Table of Contents
Preface READ IT!                                
Acknowledgments                                              
About the Recipes in this Book

Chapter One     1600―American Colonial Beer

Chapter Two     1700―-Beer Goes All American

Chapter Three  American Beer Meets American Food

Chapter Four    Lager Beer

Chapter Five     Food Recipes Using Ale and Lager Beers, 1840-1920

Chapter Six       National Prohibition  

Chapter Seven   Repeal and the Rehabilitation of American Beer

Chapter Eight     Food Recipes of the Repeal Era and Beyond                   

Chapter Nine      The Winding Road of Post  War Beer and Food

Chapter Ten      American Craft Beer and Food  
   
 




























Building A Brewery,
From
The New England Farmer, 1793

"First, the brew-house should be erected on
the northern side of your buildings, for shade
and coolness; the ground plan should be
twenty feet, by fifteen feet; three sides out of
the four should be open, especially of the
upper part, to let in the free circulation of air:
these open sides should have brackets
slanting downwards, to fix or nail battons on
about three or four inches wide, to keep out
the wet.

The copper, which at least should hold forty
gallons, should be fixed at the close end, with
a chimney to go through the roof. This copper
should have a brass cock, and the copper
should be set pretty high.

The mash ton [sic] should hold double the
quantity of the copper, in order to hold the
malt, as well as the water; this ton should be
circular, and largest at the bottom, and should
be so placed that the water from the copper
may run through a shute [sic] into the top of
the mash ton.

And underneath this mash ton, there must be
placed an underback, made in the same form
of the mash ton, but need not hold more than
the copper, then there must be two coolers
made square and shallow, not above six
inches deep, and placed one above the other;
the top of the highest must not be higher than
the top of the copper, and each of them must
hold as much as the copper, and underneath,
or near the coolers, must be fixed a working
ton, of the same form of the mash ton, and the
same size; there should be a false bottom to
the mash ton, and a cock fixt below the false
bottom, to let the wort out into the underback;
and in this underback should be fixed a pump,
to pump up the wort, back into the copper,
then there is wanting a mashing oar, pails,
bowl, etc."
About The Book


























A Few Words From Jim Koch of The
Boston Beer Company, Brewer of Samuel
Adams Beer:

"Looking back at the history of beer and brewing in
our country, I like to think that we pay tribute daily
at The Boston Beer Company to the resourcefulness
of our country’s earliest brewers. During the colonial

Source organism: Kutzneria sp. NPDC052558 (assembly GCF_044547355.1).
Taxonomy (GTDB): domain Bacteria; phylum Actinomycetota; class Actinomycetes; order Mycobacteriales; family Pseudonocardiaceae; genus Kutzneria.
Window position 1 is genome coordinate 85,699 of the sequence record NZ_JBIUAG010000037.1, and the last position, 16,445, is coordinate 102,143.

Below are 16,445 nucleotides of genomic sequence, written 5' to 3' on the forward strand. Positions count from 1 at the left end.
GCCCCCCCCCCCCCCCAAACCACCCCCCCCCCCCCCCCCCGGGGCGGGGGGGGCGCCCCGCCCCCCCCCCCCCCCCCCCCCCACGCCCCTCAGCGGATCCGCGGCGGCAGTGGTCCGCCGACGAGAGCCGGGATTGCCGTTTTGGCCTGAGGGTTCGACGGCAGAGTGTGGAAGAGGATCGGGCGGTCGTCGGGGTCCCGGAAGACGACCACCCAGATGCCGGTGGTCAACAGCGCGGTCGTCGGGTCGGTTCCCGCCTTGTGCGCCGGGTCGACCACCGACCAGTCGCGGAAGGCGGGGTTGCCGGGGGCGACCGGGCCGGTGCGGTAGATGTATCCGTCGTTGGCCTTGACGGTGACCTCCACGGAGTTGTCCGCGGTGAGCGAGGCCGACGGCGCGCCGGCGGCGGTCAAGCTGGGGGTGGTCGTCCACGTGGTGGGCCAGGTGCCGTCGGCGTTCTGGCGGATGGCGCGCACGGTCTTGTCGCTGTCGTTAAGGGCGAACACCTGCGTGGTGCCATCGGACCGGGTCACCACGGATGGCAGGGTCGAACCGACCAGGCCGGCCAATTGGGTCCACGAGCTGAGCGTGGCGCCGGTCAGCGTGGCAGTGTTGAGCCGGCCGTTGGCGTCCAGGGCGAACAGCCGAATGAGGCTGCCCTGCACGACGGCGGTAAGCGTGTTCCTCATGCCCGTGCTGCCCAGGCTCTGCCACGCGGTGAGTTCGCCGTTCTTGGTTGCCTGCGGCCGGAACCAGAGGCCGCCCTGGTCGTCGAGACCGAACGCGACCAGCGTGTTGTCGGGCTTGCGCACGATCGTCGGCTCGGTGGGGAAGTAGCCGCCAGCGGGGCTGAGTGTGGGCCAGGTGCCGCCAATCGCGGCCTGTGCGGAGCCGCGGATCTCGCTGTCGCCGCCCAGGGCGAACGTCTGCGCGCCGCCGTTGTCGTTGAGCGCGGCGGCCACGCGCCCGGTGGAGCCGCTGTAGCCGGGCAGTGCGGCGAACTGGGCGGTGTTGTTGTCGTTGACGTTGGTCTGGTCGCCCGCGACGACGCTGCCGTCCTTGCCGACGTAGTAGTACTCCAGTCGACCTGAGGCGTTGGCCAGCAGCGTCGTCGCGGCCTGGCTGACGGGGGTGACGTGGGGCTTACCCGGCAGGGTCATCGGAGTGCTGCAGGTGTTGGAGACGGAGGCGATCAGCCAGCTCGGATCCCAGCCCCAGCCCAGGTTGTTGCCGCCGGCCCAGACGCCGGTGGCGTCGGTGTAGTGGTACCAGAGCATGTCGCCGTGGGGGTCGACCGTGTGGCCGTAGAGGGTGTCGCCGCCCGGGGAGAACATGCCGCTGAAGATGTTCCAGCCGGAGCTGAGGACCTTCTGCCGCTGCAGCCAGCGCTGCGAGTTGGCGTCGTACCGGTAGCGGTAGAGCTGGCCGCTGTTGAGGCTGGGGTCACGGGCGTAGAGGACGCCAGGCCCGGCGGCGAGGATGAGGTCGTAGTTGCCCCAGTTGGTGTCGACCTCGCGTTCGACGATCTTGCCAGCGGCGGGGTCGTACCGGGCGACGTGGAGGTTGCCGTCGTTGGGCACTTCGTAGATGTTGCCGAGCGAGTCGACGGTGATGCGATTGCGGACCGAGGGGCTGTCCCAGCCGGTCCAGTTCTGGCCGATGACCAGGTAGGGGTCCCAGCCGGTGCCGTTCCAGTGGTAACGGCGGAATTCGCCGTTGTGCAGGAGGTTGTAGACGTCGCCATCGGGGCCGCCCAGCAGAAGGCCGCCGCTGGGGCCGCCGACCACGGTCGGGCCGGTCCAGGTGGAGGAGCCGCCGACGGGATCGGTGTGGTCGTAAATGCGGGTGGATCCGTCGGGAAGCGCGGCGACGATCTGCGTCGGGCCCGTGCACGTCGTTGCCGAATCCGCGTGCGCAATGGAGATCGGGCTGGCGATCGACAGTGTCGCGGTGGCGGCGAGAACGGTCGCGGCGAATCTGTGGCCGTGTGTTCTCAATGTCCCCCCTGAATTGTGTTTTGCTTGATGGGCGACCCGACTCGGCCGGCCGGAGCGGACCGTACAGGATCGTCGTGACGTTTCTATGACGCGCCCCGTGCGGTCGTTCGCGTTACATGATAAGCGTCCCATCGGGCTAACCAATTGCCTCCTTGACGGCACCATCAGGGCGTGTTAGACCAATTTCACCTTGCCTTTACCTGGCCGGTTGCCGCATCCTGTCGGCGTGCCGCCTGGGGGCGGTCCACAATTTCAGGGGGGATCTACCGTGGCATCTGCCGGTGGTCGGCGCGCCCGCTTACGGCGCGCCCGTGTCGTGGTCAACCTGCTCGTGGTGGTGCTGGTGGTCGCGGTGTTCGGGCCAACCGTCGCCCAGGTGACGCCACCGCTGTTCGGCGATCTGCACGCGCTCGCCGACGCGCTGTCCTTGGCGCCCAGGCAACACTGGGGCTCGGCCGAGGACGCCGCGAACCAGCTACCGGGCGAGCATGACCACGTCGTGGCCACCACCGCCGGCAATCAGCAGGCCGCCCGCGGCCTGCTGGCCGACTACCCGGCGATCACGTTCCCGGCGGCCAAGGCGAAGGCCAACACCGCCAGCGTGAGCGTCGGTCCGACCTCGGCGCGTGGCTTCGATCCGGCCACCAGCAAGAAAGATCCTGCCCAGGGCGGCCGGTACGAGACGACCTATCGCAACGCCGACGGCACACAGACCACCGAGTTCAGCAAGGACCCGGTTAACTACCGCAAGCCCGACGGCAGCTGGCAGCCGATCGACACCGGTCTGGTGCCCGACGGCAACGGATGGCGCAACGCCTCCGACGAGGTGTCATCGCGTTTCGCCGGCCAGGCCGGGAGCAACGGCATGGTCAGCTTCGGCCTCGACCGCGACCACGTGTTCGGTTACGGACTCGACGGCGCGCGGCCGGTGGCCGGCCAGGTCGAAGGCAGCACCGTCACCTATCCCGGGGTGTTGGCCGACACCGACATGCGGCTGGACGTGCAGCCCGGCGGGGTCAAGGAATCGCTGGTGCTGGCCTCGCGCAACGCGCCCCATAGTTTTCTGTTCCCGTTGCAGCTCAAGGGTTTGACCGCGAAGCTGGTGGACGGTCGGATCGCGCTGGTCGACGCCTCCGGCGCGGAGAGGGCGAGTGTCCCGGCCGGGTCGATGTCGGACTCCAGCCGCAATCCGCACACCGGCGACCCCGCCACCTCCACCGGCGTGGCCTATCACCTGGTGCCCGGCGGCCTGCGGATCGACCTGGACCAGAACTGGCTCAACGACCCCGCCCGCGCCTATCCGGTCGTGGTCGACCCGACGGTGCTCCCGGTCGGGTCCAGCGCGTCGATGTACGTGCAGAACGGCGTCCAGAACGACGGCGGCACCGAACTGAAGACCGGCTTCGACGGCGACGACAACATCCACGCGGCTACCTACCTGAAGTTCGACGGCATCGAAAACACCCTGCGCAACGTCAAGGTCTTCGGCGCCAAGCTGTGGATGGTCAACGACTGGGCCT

era and leading up to the War of Independence, a
lack of traditional brewing materials often led to the
creation of some unique American brews. It’s not a
stretch of the imagination to conclude that the
ingenuity that early brewers demonstrated in
making these beers was reflective of our emerging
national character as a resourceful people.


Americans have always loved a challenge, and so do
we at The Boston Beer Company. That’s why in 2006
we  introduced The Samuel Adams Brewer Patriot
Collection, four beers that represent some of our
country’s earliest beer styles that were favored by the
founding fathers.


As Bob Skilnik’s Beer & Food: An American History
details colonial patriots such as Washington,
Jefferson, Madison, and yes, Samuel Adams, all
enjoyed hoisting a beer or two of their own making.
Forced to depend on sporadic supplies of brewing
materials from England, independent-minded
Americans looked instead to the bounty of their
young country, regularly brewing beers using the
unconventional ingredients of ginger, blackstrap
molasses, and even licorice to make unique brews
that had faded, until now, into our colorful brewing
history.


Beer lovers will agree that good beer goes with good
food, whether it’s simply a small plate of artisan
cheeses or regional specialties such as New England
Cheddar Cheese, a grilled Wisconsin bratwurst or a
steaming bowl of Louisiana Jambalaya. But these
foods, like others that we almost instinctively pair
today with contemporary beers, have their origins in
our culinary past, when “making do” also helped to
inspire the creation of some classic American dishes.


Beer & Food lays out the historical origins of how
and why we Americans pair certain foods with a
variety of beers, starting with the earliest recorded
example of colonial housewives taking their last bit
of homebrew and transforming an ordinary beef stew
into a dish that surely had the household coming
back to the hearth for more!


From our country’s colonial past, through world wars
with their grain restrictions and food rationing -- and
even National Prohibition -- American beer and food
have seen highs and lows in quality and taste. But in
the last two decades, there’s been an awakening of
our quest for matching good beer with tasty foods
that has turned our culinary pairings from the once
mundane to the often inspired.


Beer & Food: An American History details it all.
Pour yourself a great American craft beer (I hope it
will be a Samuel Adams) -- pull up a seat, and take a
look at our country’s distinguished beery past and
present!"